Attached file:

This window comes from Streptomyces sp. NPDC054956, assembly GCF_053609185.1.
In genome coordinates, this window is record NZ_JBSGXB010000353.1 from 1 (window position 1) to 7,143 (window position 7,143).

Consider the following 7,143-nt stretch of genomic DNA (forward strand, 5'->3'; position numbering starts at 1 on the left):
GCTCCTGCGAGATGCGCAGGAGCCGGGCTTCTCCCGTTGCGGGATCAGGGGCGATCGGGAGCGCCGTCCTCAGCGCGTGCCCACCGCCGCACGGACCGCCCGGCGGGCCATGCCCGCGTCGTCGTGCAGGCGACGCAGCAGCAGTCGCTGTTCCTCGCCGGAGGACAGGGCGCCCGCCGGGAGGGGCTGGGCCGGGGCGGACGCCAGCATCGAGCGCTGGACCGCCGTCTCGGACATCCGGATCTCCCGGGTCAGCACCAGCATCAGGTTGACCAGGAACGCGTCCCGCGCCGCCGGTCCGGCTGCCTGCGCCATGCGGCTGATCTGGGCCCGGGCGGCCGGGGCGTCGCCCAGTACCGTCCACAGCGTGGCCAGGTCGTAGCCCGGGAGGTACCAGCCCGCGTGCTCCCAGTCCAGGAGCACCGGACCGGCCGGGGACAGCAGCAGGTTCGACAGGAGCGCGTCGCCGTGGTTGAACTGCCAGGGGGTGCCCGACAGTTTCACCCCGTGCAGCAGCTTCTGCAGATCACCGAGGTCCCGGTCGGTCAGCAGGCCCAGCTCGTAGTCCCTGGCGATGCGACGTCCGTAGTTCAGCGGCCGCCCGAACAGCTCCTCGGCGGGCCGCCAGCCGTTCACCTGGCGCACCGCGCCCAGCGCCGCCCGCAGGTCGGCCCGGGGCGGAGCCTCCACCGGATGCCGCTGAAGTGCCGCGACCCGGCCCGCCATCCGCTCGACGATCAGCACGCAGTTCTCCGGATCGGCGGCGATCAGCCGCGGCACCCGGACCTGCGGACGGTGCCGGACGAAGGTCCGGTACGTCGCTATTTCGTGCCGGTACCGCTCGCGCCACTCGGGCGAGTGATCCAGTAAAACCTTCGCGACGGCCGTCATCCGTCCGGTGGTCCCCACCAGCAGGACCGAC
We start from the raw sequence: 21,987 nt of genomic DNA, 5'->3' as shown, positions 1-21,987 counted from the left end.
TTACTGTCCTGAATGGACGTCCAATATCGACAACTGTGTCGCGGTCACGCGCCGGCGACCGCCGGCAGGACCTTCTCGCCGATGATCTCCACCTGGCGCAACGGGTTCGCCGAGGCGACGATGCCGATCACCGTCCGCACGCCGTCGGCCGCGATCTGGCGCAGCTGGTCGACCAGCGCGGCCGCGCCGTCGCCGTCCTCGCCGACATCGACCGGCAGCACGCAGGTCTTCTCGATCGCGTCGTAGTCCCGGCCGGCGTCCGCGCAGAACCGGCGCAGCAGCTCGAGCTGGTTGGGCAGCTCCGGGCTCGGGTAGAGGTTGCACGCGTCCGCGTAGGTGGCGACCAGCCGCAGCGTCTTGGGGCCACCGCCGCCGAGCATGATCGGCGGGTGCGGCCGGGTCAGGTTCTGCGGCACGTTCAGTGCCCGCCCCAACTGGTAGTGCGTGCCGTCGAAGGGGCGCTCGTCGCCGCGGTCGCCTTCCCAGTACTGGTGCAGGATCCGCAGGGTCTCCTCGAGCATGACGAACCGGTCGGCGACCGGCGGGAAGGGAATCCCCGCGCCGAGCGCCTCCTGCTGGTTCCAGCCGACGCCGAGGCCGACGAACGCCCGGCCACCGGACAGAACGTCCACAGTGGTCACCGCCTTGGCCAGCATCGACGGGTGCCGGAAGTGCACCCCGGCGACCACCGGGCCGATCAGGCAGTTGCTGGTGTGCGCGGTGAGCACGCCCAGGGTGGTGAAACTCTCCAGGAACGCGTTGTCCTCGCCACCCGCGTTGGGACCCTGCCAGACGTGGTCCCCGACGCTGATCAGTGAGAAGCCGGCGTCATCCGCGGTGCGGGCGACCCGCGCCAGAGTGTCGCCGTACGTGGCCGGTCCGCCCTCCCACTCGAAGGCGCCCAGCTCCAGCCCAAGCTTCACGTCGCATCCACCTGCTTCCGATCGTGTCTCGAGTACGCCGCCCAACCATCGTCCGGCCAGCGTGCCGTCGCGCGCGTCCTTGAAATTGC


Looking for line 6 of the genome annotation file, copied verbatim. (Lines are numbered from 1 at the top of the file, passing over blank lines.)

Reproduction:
TTACTGTCCTGAATGGACGTCCAATATCGACAACTGTGTCGCGGTCACGCGCCGGCGACCGCCGGCAGGACCTTCTCGCCGATGATCTCCACCTGGCGCAACGGGTTCGCCGAGGCGACGATGCCGATCACCGTCCGCACGCCGTCGGCCGCGATCTGGCGCAGCTGGTCGACCAGCGCGGCCGCGCCGTCGCCGTCCTCGCCGACATCGACCGGCAGCACGCAGGTCTTCTCGATCGCGTCGTAGTCCCGGCCGGCGTCCGCGCAGAACCGGCGCAGCAGCTCGAGCTGGTTGGGCAGCTCCGGGCTCGGGTAGAGGTTGCACGCGTCCGCGTAGGTGGCGACCAGCCGCAGCGTCTTGGGGCCACCGCCGCCGAGCATGATCGGCGGGTGCGGCCGGGTCAGGTTCTGCGGCACGTTCAGTGCCCGCCCCAACTGGTAGTGCGTGCCGTCGAAGGGGCGCTCGTCGCCGCGGTCGCCTTCCCAGTACTGGTGCAGGATCCGCAGGGTCTCCTCGAGCATGACGAACCGGTCGGCGACCGGCGGGAAGGGAATCCCCGCGCCGAGCGCCTCCTGCTGGTTCCAGCCGACGCCGAGGCCGACGAACGCCCGGCCACCGGACAGAACGTCCACAGTGGTCACCGCCTTGGCCAGCATCGACGGGTGCCGGAAGTGCACCCCGGCGACCACCGGGCCGATCAGGCAGTTGCTGGTGTGCGCGGTGAGCACGCCCAGGGTGGTGAAACTCTCCAGGAACGCGTTGTCCTCGCCACCCGCGTTGGGACCCTGCCAGACGTGGTCCCCGACGCTGATCAGTGAGAAGCCGGCGTCATCCGCGGTGCGGGCGACCCGCGCCAGAGTGTCGCCGTACGTGGCCGGTCCGCCCTCCCACTCGAAGGCGCCCAGCTCCAGCCCAAGCTTCACGTCGCATCCACCTGCTTCCGATCGTGTCTCGAGTACGCCGCCCAACCATCGTCCGGCCAGCGTGCCGTCGCGCGCGTCCTTGAAATTGC